antiself

antiself

(ant?i-self') [ anti- + self (2)]
The abnormal reaction of antibodies or lymphocytes with antigens present in the host. See: autoantibody; autoimmune disease
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Galectin-10 is also expressed in [CD4.sup.+] [CD25.sup.+] regulatory T-cells [82]; these T-cells are important in downregulation of antiself responses.
pivoting on the glory of the antiself as colonially contrived ...", taking the form of a resplendent Colombian Army battalion for one Indian, while a white colonist encountered a shape-shifting tiger-devil in the person of his shamanic psychopomp (Shamanism 327).
She begins to feel that Rosheen and Dizzy signify these two versions of her personality: Dizzy is her pragmatic antiself (sl), the forthright individual who favours actions over words, while Rosheen represents that romantic tendency to hide in the comforting gauze of language.
"The play," Taylor explains, "is a kind of cubist portrait of Yeats's philosophical system, its various themes and images seen as individual cross-sectional views, planes and surfaces simultaneously presented." He points out the "mock heroic treatment of the subject matter" and notes how inversions and ironies add "unexpected levels of comic improbability and contrast" to carry an audience along so that, "The total effect is one of antic and earthly irreverence, the aesthetic antiself or mask of the serious philosophy embodied in the play" (153).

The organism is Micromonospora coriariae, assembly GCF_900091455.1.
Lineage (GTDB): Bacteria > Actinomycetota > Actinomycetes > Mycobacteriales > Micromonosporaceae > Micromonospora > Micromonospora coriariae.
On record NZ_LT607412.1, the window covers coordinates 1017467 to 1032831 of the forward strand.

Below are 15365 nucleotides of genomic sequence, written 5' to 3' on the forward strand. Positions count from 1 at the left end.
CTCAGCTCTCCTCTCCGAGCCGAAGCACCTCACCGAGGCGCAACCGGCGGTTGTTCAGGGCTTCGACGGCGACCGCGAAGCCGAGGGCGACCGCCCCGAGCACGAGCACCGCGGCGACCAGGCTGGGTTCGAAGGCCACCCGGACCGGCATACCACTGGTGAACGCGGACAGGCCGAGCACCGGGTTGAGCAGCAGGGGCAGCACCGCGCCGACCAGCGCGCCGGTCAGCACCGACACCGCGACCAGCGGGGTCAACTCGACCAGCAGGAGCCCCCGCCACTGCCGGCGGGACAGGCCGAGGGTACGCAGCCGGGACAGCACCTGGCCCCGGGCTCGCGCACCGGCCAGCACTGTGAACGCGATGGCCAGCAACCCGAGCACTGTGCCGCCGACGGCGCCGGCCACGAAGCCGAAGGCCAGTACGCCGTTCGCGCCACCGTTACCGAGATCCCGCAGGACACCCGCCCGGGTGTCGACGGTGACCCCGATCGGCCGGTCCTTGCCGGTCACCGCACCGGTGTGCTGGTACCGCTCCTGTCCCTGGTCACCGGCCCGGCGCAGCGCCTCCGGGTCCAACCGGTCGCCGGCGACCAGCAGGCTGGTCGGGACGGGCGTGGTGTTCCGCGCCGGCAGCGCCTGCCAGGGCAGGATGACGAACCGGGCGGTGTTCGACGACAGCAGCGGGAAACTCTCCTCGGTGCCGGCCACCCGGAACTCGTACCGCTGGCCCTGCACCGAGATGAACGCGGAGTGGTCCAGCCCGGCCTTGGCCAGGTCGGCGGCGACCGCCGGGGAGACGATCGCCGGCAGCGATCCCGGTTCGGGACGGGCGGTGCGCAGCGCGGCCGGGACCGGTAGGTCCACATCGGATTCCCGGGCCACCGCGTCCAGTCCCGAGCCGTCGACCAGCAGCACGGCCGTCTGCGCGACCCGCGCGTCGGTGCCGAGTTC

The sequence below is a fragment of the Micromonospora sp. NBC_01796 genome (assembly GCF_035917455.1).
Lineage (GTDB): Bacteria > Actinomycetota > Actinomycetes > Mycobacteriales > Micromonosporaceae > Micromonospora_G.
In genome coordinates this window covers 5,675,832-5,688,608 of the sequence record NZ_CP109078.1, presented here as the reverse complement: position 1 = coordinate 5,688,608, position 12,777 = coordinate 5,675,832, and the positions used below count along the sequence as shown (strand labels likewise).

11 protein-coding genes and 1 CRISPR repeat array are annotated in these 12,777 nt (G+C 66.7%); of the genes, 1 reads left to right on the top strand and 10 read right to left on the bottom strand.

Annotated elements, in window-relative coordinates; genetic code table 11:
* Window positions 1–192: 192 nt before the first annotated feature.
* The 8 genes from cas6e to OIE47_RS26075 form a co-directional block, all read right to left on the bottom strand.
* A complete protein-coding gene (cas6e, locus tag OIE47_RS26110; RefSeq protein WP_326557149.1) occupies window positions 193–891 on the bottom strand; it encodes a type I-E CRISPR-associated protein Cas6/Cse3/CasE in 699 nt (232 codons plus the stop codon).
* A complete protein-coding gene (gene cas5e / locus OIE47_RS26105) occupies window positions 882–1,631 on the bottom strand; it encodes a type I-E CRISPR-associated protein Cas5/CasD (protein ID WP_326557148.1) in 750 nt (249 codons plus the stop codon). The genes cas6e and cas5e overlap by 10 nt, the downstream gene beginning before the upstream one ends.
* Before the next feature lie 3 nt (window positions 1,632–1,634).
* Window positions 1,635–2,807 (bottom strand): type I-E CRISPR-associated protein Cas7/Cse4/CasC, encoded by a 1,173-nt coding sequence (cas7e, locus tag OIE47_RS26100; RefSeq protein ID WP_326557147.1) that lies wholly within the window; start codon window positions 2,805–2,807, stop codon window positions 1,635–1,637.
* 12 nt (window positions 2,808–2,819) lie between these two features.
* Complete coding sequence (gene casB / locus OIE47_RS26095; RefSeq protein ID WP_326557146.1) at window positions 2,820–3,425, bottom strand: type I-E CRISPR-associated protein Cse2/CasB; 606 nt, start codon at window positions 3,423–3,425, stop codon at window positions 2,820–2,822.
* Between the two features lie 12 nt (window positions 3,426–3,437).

"Enthusiasm: The Antiself of Enlightenment." Klein and La Vopa 7-28.
Pocock's "Enthusiasm: The Antiself of Enlightenment" appeared first in The Certainty of Doubt: Tributes to Peter Munz, edited by Miles Fairburn and W.
By representing this revision with a spatial metaphor ("the bounding from air to air") he returns to the conceit of a (Dickinsonian) journey, yet it is not the "you" (whether self or antiself) that does this journeying but the moment itself.
But that escape, too, is doomed, since Philip encounters the antiself only through Pipik's words, which are, of course, ultimately Roth's -- and Philip's -- own.
(Bruce Springsteen is a genius of the Bildungsroman.) One of its central themes is that in order to become himself, the hero must learn not only to face but somehow to internalize his antiself. Both Babel's self and his antiself turn on an axis of violence.
Once externalized, the self is viewed not as the poet's content but rather as a form to be entered into; it is the mask or antiself that must be pursued throughout life.
In this sense, Abbott is the antiself of Gordon: whereas she enforces a strict separation between the life and the literature, he argues that the literature is the life, if we learn how to read it correctly.